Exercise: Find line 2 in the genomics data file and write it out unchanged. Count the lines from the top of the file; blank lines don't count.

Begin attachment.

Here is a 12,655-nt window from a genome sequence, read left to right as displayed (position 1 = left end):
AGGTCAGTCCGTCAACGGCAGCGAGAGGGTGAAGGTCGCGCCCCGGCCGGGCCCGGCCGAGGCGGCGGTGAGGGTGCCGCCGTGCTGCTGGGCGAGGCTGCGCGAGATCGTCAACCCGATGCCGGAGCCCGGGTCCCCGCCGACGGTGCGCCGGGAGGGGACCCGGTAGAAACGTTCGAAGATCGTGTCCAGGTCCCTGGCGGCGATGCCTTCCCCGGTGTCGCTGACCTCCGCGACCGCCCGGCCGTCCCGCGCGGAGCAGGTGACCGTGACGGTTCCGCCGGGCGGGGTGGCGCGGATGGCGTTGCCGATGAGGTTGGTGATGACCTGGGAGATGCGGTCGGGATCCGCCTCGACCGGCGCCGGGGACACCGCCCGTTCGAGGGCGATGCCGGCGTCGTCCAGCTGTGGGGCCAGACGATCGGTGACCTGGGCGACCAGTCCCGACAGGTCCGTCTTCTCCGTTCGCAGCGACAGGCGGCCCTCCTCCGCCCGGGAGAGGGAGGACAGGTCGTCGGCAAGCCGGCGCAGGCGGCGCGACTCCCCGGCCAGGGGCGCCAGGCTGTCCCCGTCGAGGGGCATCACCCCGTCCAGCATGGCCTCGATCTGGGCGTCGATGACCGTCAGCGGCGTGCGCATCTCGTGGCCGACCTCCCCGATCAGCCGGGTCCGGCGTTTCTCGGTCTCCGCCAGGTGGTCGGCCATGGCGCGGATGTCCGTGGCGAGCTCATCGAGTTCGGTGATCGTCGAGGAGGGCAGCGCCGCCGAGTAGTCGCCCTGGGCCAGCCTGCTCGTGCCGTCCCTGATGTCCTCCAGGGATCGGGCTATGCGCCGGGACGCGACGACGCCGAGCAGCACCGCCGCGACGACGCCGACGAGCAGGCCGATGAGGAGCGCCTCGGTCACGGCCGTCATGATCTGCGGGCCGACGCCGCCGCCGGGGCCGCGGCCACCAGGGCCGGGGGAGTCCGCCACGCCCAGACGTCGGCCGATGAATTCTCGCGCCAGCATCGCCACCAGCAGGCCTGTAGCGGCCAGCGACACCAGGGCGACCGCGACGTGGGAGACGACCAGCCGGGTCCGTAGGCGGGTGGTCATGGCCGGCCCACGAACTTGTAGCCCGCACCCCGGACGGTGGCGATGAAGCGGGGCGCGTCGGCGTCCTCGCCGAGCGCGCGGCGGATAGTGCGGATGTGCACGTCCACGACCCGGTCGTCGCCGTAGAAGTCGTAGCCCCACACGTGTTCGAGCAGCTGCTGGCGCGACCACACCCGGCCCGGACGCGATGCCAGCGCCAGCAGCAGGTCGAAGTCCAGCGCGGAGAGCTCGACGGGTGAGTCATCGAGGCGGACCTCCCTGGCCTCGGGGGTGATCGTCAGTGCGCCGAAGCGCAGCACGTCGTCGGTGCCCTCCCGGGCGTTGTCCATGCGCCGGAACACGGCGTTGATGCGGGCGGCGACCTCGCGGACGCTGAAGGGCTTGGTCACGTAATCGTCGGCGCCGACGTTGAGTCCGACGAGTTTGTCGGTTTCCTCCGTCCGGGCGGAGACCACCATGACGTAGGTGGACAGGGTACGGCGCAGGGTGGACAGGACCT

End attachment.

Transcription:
AGGTCAGTCCGTCAACGGCAGCGAGAGGGTGAAGGTCGCGCCCCGGCCGGGCCCGGCCGAGGCGGCGGTGAGGGTGCCGCCGTGCTGCTGGGCGAGGCTGCGCGAGATCGTCAACCCGATGCCGGAGCCCGGGTCCCCGCCGACGGTGCGCCGGGAGGGGACCCGGTAGAAACGTTCGAAGATCGTGTCCAGGTCCCTGGCGGCGATGCCTTCCCCGGTGTCGCTGACCTCCGCGACCGCCCGGCCGTCCCGCGCGGAGCAGGTGACCGTGACGGTTCCGCCGGGCGGGGTGGCGCGGATGGCGTTGCCGATGAGGTTGGTGATGACCTGGGAGATGCGGTCGGGATCCGCCTCGACCGGCGCCGGGGACACCGCCCGTTCGAGGGCGATGCCGGCGTCGTCCAGCTGTGGGGCCAGACGATCGGTGACCTGGGCGACCAGTCCCGACAGGTCCGTCTTCTCCGTTCGCAGCGACAGGCGGCCCTCCTCCGCCCGGGAGAGGGAGGACAGGTCGTCGGCAAGCCGGCGCAGGCGGCGCGACTCCCCGGCCAGGGGCGCCAGGCTGTCCCCGTCGAGGGGCATCACCCCGTCCAGCATGGCCTCGATCTGGGCGTCGATGACCGTCAGCGGCGTGCGCATCTCGTGGCCGACCTCCCCGATCAGCCGGGTCCGGCGTTTCTCGGTCTCCGCCAGGTGGTCGGCCATGGCGCGGATGTCCGTGGCGAGCTCATCGAGTTCGGTGATCGTCGAGGAGGGCAGCGCCGCCGAGTAGTCGCCCTGGGCCAGCCTGCTCGTGCCGTCCCTGATGTCCTCCAGGGATCGGGCTATGCGCCGGGACGCGACGACGCCGAGCAGCACCGCCGCGACGACGCCGACGAGCAGGCCGATGAGGAGCGCCTCGGTCACGGCCGTCATGATCTGCGGGCCGACGCCGCCGCCGGGGCCGCGGCCACCAGGGCCGGGGGAGTCCGCCACGCCCAGACGTCGGCCGATGAATTCTCGCGCCAGCATCGCCACCAGCAGGCCTGTAGCGGCCAGCGACACCAGGGCGACCGCGACGTGGGAGACGACCAGCCGGGTCCGTAGGCGGGTGGTCATGGCCGGCCCACGAACTTGTAGCCCGCACCCCGGACGGTGGCGATGAAGCGGGGCGCGTCGGCGTCCTCGCCGAGCGCGCGGCGGATAGTGCGGATGTGCACGTCCACGACCCGGTCGTCGCCGTAGAAGTCGTAGCCCCACACGTGTTCGAGCAGCTGCTGGCGCGACCACACCCGGCCCGGACGCGATGCCAGCGCCAGCAGCAGGTCGAAGTCCAGCGCGGAGAGCTCGACGGGTGAGTCATCGAGGCGGACCTCCCTGGCCTCGGGGGTGATCGTCAGTGCGCCGAAGCGCAGCACGTCGTCGGTGCCCTCCCGGGCGTTGTCCATGCGCCGGAACACGGCGTTGATGCGGGCGGCGACCTCGCGGACGCTGAAGGGCTTGGTCACGTAATCGTCGGCGCCGACGTTGAGTCCGACGAGTTTGTCGGTTTCCTCCGTCCGGGCGGAGACCACCATGACGTAGGTGGACAGGGTACGGCGCAGGGTGGACAGGACCT